EDITOR’S NOTE: This article previously stated that the horse roundup was completely finished. However, the roundup still continues on private and public land adjacent to the basin.

RELATED: Helicopters drive wild horses into traps in northwest Colorado

RELATED: Wild horse roundup continues in Moffat County, horses injured, advocates say

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9 replies »

  1. I hope the story of all WHB gathered in the past & those gathered more recently doesn’t end there …

    We, as the advocacy movement, have to continue being the voice for the almost 60K wild horses in BLM off-range corrals!

    These wild horses are suffering grievously from lack of care & lack of accountability, ending-up in kill pens, while we ’emotional’ advocates are served a pablum of niceties about how Fed/State/NGOs bureaucrats are going to provide amazing care for the now almost extinct wild horses.

    Liked by 1 person

    • I agree whole heartedly regarding the horses warehoused by the BLM & FS. But for once, there is a good demonstration of how much the public can affect the outcome! It happened once before when Wild Horse Annie got involved. Its not perfect but maybe, just maybe, there are a few Wild Horses remaining in Sand Wash Basin that likely would have been shuffled off and added to those already in the “warehouses”. If this doesnt fade out of the public eye in the usual fifteen minutes (news cycle) maybe there will be a difference made for other HMAs. We all just need to make sure it remains visible. VERY visible.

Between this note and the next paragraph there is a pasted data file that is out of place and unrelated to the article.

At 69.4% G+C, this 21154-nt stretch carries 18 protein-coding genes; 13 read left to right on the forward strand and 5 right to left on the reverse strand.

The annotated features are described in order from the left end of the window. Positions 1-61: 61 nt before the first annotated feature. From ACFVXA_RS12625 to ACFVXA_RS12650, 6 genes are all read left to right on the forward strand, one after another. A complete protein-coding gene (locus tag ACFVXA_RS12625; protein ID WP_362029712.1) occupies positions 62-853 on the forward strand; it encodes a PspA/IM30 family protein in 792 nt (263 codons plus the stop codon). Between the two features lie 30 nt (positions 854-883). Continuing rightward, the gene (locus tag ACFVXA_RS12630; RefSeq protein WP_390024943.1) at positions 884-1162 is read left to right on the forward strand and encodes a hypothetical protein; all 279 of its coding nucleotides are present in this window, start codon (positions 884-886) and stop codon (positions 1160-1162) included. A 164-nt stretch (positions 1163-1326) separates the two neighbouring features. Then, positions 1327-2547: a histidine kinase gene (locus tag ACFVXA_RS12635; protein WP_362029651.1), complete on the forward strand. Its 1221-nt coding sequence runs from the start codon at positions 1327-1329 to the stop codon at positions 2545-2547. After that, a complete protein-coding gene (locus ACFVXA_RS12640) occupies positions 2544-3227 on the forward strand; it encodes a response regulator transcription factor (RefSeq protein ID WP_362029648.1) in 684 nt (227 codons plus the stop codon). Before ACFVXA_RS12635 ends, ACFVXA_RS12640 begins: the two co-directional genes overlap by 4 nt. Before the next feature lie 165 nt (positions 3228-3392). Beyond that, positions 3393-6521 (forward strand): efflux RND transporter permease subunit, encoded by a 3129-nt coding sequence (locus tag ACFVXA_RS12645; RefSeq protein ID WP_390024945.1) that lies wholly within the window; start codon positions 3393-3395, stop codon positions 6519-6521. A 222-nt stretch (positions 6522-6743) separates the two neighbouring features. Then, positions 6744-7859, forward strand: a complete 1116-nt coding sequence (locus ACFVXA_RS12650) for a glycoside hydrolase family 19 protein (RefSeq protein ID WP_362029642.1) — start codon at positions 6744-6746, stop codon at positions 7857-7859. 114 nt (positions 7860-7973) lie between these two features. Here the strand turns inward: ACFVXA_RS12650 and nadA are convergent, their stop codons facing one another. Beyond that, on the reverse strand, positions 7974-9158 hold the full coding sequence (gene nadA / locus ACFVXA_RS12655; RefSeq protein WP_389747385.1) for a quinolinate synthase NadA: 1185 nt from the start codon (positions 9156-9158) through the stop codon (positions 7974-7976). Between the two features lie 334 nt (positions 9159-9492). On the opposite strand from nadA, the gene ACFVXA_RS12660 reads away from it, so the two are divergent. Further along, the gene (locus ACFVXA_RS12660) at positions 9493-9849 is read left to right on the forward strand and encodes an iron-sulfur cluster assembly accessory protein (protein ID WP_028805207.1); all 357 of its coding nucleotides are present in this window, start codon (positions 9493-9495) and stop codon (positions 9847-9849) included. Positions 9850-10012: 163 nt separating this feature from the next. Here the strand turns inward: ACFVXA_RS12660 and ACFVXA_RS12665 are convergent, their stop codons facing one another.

Liked by 1 person

  2. It needs to be mentioned that the 25 mares allowed to be released will all be contraceptive treated first, and no mares with foals or any foals were to be allowed to be released, nor any horses younger than 11 years old. This herd has been enduring PZP darting for years already, so is anyone doubtful the intended outcome is to pinch them out entirely in about a decade or less? Even without darting it seems from the BLMs own information this herd was reproducing at about 6% per year, at best.

    Map here shows the BLM estimated at most 500 horses in the Sand Wash HMA in 2012:

    https://www.nap.edu/read/13511/chapter/3#23

    By today’s “estimates” the BLM insists there were between 800 and 900 horses both in and out of the Sand Wash HMA, necessitating the “emergency” roundup. The HMA mares have been darted for years now, and will continue. It’s also a fact that wolves have been documented in the area and are also being introduced into western Colorado — and the presence of thousands of sheep is surely a significant attractant to carnivores who find both species to be natural targets.